I always knew there would be a lot of emotions to work through once I started my first developer job. I mean, starting a new job is hard no matter how much experience you have but when you're just breaking in to the industry its even more stressful.
While I knew it would be hard, I honestly thought that having gone through the transition of not knowing anything about a code base to being able to build out some pretty involved features during my Outreachy internship would mean I would be more prepared once I started working. I was wrong.
There was something about being an 'intern' that eased some of the emotions for me. When I didn't know something or if I did something wrong, it might be embarrassing, but I could easily chalk it up to the learning process. However, once I had a title, even 'junior', it suddenly felt more real.
The first week was good as I had a team member who was there to help me get acclimated and who checked in with me every day. At the end of that week I felt pretty good about what I was able to accomplish and was looking forward to digging in to bigger problems. However, as I moved into these bigger problems I began to realize just how much I still had to learn in order to get to a place where I could work more independently.
To be clear, there was no pressure from any one on my team. One of the things I sincerely appreciated from the application process all the way through the interviews and onto the job was the understanding that this was a 'junior' role and they fully expected that I would have questions and make mistakes. I just really want to do well and so being in a state of uncertainty within the code felt terrible and a bit scary.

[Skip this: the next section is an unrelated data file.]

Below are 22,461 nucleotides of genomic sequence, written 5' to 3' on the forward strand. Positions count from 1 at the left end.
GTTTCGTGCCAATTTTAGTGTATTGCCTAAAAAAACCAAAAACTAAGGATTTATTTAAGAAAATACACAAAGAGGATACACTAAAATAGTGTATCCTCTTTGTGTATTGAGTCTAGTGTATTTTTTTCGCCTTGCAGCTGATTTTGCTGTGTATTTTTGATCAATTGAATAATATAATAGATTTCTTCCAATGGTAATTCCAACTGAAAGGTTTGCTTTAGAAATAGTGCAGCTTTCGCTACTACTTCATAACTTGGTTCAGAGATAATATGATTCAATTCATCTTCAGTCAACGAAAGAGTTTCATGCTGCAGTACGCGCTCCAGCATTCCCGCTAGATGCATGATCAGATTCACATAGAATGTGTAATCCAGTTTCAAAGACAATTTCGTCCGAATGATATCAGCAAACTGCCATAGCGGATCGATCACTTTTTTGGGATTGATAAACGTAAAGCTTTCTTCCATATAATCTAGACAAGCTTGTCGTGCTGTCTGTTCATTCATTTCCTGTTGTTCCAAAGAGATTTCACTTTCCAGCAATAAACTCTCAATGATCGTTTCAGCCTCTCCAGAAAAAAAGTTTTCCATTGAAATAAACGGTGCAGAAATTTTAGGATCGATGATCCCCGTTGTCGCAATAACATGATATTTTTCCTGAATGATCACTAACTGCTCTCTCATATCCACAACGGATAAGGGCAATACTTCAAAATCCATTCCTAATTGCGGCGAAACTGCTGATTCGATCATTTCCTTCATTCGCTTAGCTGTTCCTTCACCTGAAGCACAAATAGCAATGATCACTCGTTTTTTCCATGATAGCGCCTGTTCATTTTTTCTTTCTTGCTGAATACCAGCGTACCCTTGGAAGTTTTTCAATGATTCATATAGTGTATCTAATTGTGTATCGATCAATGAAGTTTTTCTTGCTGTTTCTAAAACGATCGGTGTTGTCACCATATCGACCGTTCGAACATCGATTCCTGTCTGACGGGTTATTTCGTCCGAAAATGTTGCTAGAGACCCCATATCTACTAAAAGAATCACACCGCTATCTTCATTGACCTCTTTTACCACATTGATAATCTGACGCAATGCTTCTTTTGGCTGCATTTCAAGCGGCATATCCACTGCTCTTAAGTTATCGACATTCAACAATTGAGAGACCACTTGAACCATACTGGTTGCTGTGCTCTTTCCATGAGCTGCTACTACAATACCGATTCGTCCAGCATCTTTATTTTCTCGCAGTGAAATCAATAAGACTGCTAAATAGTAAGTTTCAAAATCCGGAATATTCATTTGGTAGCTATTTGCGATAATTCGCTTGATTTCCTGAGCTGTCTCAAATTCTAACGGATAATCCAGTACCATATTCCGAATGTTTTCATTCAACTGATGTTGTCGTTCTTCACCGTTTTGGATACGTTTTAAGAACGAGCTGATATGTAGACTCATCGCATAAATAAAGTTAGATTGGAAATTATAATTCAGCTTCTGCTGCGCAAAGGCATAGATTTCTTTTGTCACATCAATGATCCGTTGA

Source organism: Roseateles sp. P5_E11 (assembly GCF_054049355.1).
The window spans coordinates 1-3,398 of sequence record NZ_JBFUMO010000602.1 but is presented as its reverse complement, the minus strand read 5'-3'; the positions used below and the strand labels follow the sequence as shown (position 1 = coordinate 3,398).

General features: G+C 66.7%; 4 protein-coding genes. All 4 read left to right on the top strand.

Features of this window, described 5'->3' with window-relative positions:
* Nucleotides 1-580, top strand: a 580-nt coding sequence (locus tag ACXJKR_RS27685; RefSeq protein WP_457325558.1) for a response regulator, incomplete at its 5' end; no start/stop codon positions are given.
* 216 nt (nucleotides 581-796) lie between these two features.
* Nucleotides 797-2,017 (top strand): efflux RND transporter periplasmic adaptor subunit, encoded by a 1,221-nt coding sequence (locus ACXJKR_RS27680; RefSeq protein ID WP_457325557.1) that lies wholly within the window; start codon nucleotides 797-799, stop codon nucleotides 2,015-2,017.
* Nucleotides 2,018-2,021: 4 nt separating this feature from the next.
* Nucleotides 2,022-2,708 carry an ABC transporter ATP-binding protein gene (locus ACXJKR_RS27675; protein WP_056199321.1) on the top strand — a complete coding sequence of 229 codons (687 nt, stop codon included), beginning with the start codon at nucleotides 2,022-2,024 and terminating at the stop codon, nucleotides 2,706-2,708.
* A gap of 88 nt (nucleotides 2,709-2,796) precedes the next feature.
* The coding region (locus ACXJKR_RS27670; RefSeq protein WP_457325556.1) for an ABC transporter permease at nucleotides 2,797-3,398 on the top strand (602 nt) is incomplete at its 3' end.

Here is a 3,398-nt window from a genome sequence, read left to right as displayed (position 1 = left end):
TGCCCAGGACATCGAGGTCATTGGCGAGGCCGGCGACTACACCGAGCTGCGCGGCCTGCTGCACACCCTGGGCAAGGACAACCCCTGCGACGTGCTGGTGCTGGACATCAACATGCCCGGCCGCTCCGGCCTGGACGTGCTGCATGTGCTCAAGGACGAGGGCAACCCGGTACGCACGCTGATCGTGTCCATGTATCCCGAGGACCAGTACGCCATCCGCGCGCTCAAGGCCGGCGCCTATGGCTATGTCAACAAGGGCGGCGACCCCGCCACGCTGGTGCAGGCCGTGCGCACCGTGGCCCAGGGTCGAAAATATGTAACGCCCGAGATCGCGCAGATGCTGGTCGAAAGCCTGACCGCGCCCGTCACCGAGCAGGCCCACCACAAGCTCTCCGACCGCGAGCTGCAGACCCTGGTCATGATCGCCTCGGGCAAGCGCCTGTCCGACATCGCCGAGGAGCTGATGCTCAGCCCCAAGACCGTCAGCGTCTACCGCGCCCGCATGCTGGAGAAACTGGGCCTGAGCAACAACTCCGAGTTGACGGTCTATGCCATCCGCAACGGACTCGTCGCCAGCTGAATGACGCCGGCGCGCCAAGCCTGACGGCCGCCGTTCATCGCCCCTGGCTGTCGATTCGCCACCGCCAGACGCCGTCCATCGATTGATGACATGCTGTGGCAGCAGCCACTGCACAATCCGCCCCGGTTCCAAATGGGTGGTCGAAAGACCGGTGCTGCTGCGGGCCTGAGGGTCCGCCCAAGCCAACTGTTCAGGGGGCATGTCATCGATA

However, I've always made it a point to avoid getting stuck in my emotions and this was one of those times when that, along with my tenacity, really paid off. So, whenever I would begin to feel overwhelmed I would allow myself some time to take that in and then I would take a breath, find a starting point and begin to break the problem down. When I would genuinely get stuck I would reach out and ask questions. Thankfully, the teammate who helped me the first week was also the lead on the project I was working on so that made asking questions a little less intimidating.
As I approach the end of my second month on the job I'm feeling much better about where I'm at. I've been able to effectively break down more problems and am finding it much easier to navigate around the code base. There's still a lot to learn, but I feel like I'm closer to being able to accomplish more with less uncertainty involved...and that feels really good.